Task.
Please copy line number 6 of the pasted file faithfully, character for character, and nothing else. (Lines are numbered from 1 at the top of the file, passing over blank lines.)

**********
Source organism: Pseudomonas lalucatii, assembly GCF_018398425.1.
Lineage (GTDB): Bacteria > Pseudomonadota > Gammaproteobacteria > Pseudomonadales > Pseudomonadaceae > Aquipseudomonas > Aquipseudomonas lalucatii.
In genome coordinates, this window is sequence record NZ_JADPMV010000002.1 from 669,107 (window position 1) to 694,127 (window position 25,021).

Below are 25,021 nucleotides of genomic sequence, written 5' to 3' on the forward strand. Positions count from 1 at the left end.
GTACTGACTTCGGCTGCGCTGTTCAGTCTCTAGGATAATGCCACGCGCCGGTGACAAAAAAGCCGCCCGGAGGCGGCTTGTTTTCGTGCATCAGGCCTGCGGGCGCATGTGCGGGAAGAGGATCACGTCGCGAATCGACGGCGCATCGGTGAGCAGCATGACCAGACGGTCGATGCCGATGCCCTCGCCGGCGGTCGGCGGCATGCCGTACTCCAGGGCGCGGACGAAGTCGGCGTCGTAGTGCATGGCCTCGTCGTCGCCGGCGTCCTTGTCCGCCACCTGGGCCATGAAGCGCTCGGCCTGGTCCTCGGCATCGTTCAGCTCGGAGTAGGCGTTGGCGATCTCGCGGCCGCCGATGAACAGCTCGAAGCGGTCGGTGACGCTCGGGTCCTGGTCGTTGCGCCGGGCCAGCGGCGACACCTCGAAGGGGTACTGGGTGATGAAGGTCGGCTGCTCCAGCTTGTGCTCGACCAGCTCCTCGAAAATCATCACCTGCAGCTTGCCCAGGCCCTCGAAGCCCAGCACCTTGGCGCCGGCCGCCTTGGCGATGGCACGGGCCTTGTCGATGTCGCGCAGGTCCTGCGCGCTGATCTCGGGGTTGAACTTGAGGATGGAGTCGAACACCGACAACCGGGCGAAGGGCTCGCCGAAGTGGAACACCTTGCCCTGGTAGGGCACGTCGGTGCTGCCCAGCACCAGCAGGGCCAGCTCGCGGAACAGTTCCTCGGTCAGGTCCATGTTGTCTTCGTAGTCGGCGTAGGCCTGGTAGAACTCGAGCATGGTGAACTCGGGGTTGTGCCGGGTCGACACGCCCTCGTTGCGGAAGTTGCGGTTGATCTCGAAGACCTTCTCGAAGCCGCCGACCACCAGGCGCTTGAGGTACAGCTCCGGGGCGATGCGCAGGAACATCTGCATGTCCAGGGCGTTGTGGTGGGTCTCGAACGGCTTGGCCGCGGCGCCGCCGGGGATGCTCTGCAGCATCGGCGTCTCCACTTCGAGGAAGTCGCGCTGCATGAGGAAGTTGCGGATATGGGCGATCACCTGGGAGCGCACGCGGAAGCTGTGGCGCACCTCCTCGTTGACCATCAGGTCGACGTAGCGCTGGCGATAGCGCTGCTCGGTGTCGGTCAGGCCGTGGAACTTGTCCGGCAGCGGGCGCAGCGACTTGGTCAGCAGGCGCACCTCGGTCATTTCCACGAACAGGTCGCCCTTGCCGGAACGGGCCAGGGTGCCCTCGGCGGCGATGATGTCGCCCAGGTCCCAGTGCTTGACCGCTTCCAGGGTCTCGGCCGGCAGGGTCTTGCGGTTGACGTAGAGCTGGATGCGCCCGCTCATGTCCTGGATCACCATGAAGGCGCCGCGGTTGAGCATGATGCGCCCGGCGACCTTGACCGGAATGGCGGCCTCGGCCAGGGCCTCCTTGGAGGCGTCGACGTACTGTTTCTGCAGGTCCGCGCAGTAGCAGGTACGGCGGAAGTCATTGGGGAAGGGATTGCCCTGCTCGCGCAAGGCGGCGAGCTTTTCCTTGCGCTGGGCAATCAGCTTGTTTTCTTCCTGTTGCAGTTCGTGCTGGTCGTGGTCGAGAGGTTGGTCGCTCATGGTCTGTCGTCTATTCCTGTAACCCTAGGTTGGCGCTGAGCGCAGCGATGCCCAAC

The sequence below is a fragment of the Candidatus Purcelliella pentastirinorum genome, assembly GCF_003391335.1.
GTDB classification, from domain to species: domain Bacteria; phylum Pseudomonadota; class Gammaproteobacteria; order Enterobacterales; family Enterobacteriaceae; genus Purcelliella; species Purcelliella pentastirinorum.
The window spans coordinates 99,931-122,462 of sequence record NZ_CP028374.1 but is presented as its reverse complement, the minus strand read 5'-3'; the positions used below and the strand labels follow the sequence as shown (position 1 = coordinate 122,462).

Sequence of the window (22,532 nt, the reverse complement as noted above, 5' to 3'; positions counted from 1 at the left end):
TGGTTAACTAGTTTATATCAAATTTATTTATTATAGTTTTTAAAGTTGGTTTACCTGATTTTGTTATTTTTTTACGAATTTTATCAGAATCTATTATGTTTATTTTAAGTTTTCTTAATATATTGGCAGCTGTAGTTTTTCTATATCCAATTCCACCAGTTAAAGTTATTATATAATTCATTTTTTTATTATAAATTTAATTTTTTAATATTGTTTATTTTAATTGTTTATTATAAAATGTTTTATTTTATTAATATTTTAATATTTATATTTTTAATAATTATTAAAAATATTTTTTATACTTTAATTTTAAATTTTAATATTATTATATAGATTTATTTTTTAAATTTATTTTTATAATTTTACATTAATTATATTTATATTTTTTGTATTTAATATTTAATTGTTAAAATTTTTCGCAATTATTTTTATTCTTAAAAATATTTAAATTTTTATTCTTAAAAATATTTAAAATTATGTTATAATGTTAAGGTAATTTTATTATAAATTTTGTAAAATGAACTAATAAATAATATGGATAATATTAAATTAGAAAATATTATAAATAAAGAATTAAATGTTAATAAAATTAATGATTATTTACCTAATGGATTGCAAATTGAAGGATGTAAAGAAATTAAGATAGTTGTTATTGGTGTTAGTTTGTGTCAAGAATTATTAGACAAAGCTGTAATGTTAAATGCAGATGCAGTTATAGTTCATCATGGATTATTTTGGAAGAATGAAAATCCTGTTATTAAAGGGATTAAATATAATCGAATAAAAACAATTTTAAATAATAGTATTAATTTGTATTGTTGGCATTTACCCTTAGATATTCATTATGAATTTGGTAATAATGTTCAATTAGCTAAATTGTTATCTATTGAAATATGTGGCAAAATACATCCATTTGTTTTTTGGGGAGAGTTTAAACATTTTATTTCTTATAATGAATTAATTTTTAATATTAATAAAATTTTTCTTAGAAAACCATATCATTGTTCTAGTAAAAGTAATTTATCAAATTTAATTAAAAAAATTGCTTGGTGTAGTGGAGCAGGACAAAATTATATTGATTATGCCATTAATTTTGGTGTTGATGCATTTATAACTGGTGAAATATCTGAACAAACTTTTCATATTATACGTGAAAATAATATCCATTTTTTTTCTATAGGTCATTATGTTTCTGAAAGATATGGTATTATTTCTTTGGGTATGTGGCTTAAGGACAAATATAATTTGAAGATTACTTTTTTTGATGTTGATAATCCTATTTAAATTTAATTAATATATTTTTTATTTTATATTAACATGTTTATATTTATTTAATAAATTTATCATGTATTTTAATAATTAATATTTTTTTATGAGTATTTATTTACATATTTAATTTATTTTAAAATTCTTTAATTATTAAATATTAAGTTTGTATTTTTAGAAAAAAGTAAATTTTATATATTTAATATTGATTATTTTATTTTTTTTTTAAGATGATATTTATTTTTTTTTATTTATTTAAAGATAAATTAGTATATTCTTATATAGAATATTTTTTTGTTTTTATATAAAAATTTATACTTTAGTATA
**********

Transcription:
The sequence below is a fragment of the Candidatus Purcelliella pentastirinorum genome, assembly GCF_003391335.1.